Wanda Jundt, executive director of the Eureka (S.D.) Community Development Company, said that she had enjoyed working with a regional newspaper journalist who went out of his way to make sure Eureka’s news was reported and, therefore, shared with the region.

“I think that news media is really important as far as collaboration,” Jundt said. “It’s a way for us to reach out … and keep everybody abreast of what’s happening in each community.”

Resource sharing

A collaboration that shares resources makes itself worthwhile to its participants, and that makes the collaboration stronger and more likely to last.

One example of shared resources is shared staff. Some small communities could not afford to hire their own economic developers, for example, but they can benefit nearly as much by sharing in the cost of one employee that serves multiple communities.

Another resource that can be shared is expertise. Some people in the region are known for their expertise on housing, for example; by asking for advice from those experts, others in the region don’t need to start from square one in their own housing knowledge.

One last example of shared resources is the website structure that has been developed in common for economic development organizations in northeastern South Dakota called the Prairie Gateway. Because each of the sites has a common structure that cost less to develop and now allows them to easily share content, as well as an “umbrella site” that can direct traffic to all the others, the overall cost was less and the impact was higher than if each of the organizations had tried to develop their own sites separately.

Structure for networking

Being able to connect and share information is clearly a benefit for regional collaborations. Kelly Weaver of the Small Business Center in Aberdeen said having a regular time for networking helps to keep those regional relationships going.

“Events like (the Prairie Idea Exchange) and the regional roundtable that we had this morning are a way for people to have a way to build their network and a regular invitation to be a part of it,” Weaver said. “It’s not like you always have to pick up the phone. You can just go to this meeting and interact with different people and … build your network that way.”

One final piece of advice was offered by Norb Barrie of Turton, S.D.: “Take advantage of serendipity moments.” In other words, if you see a regional effort coming together naturally, do what you can to help it come into being.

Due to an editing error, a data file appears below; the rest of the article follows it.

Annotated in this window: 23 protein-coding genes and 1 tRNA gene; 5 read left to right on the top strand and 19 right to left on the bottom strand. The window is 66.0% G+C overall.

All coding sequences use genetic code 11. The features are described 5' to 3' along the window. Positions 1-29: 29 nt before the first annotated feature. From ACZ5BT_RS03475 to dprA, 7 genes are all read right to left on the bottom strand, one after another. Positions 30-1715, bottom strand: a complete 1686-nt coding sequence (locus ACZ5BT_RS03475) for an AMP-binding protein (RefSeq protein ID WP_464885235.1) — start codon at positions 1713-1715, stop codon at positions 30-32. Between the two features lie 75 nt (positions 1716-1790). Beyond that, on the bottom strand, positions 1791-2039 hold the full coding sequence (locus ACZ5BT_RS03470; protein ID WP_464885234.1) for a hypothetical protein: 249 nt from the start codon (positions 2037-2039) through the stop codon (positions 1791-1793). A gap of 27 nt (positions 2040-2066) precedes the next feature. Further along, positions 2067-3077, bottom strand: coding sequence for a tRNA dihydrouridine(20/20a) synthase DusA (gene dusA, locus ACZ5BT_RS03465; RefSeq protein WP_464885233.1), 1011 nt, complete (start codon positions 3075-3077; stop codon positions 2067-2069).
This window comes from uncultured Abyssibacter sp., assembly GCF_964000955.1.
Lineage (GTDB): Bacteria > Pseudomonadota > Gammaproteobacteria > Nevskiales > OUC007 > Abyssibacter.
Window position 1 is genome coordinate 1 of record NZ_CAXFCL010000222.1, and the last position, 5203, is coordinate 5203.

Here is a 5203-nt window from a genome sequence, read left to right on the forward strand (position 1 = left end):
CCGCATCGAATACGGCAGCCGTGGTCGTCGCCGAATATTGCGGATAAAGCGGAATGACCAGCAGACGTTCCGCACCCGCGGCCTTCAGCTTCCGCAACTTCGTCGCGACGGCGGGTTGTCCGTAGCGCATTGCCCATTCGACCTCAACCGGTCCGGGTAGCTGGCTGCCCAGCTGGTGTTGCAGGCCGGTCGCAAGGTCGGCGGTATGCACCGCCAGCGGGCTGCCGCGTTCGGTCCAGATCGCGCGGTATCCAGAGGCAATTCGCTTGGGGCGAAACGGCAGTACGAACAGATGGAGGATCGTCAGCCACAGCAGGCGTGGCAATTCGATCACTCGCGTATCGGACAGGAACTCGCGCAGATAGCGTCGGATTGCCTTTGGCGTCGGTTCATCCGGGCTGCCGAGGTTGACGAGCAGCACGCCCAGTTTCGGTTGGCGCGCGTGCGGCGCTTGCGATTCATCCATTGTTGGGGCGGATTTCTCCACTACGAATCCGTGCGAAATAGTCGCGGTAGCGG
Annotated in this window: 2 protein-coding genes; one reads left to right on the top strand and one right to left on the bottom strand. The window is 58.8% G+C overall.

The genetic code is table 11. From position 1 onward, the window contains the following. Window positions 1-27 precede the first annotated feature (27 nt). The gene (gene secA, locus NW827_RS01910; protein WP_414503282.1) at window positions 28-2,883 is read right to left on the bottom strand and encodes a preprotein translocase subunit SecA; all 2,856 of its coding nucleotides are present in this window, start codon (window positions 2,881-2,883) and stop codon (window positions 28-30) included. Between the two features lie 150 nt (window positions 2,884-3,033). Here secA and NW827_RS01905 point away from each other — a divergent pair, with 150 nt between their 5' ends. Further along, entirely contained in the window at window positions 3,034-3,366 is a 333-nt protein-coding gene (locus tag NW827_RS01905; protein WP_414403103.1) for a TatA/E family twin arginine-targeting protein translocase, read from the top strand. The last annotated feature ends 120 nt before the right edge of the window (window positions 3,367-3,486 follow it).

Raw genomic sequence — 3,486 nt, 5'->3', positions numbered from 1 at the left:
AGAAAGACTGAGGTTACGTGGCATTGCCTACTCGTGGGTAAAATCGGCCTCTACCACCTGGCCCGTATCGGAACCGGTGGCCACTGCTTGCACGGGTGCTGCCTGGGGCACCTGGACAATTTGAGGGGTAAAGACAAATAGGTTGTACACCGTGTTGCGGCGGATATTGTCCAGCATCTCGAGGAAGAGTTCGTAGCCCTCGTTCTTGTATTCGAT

Regional cheerleading

Photo courtesy Paula Jensen

Photo courtesy Paula Jensen

Discussions of regional efforts sometimes have this idea hovering the background: “Yes, collaborating sounds like a good idea—except working with that town. We’ve been rivals for generations.”

That’s one of the stumbling blocks that communities need to overcome for a good regional effort to take hold, experts say.

“Whether you just beat that next town over in basketball or not, you really should work together in regard to what it looks like economically,” and consider how small, rural communities can be even better and stronger as a region, said Christine Sorensen, Midwest regional community economic development coordinator of the U. S. Department of Agriculture-Rural Development.

Perhaps something like this is a way to start: When the Langford Lions football team advanced to compete for the state title in November, the folks in charge of the display at Perebooms Cafe in Webster decided to give the Lions fans some encouragement as they passed by on their way to the DakotaDome.

Sure, it’s still good to have some healthy competition on the field or the court. But it’s also good to know when—and how—to put it aside.

—Heidi Marttila-Losure


View all of the articles from this month’s Prairie Idea Exchange by following this link Focus on Region Building.